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Easily launch Plone sites on Amazon EC2 with mr.awsome

November 8, 2010
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While we’ve been promoting our Plone 3 and Plone 4 AMIs which are really great to evaluate Plone on Amazon EC2 quickly, I want to tell you about another way you can get started with Amazon EC2 that gives you more control over where you launch the EC2 instances and what specific commands get executed on the server the first time it boots up. I mentioned this during my Scalable Plone hosting with Amazon EC2 talk at the Plone conference, but in this blog post, I want to go into more details about how to actually get it set up.

Here’s an example of a very simple set up of mr.awsome. You can either add this to an existing buildout (in which case you would name this file aws.cfg instead of buildout.cfg), or you can make a separate buildout as we have done here:

buildout.cfg:

[buildout]
parts = aws

[aws]
recipe = zc.recipe.egg
eggs = mr.awsome
entry-points =
    aws=mr.awsome:aws
    assh=mr.awsome:aws_ssh
arguments = configpath="${buildout:directory}/etc"

Then you put a config file in the  /etc directory of your buildout, that might look something like this:

etc/aws.conf:

[securitygroup:demo-server]
description = Demo Server
connections =
    tcp 22 22 0.0.0.0/0
    tcp 80 80 0.0.0.0/0
    tcp 8080 8080 0.0.0.0/0
[instance:demo-server]
keypair = demo-server-keypair
securitygroups = demo-server
region = us-east-1
placement = us-east-1c
instance_type = t1.micro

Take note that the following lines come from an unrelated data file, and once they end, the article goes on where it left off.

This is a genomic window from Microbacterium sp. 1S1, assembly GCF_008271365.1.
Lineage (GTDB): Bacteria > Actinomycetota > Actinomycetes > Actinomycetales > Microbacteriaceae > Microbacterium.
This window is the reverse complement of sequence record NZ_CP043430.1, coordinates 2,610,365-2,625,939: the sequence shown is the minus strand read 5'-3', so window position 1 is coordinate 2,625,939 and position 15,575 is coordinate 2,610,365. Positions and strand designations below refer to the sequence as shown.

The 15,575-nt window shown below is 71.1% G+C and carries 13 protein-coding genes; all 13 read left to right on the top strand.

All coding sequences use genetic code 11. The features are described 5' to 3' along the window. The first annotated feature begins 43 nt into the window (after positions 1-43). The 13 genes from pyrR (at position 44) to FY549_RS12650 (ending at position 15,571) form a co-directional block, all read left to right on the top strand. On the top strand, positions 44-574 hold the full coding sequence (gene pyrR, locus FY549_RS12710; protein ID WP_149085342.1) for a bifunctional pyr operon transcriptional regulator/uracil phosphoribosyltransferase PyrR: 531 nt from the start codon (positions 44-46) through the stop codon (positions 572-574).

image = ami-480df921
startup_script = startup-demo-server.sh
fabfile = fabfile.py

There are a few things to note about this configuration:

  1. We open port 8080 in the firewall so that we can access our Plone site directly without making an Apache vhost, but for a production server you would not want to do this. We leave it as an exercise to the reader to extend the startup-demo-server.sh script to create the Apache vhost config file  and activate it.
  2. Creating a keypair

    You’ll need to have created a keypair in the AWS Management Console or using ElasticFox, that has the name “demo-server-keypair”. You’ll want to save the keypair file someplace safe on your computer, as you will need this in order to SSH into the server.

  3. We specify the “demo-server” security group that we defined at the top of the config file. This is important not only for defining the ports to be open, but also for identifying which EC2 instance is the demo server, since Amazon doesn’t provide any other way to “tag” a server with such an identifier, so we use the security groups for that.
  4. You might have to play around with the settings for the region, placement, instance type and AMI image ID. Not all instance types are available in all regions, and the AMI ID must match the architecture (32-bit or 64-bit) and the region (us-east, us-west, eu-west, ap-southeast). We use the Ubuntu 10.04 LTS AMIs provided by Canonical.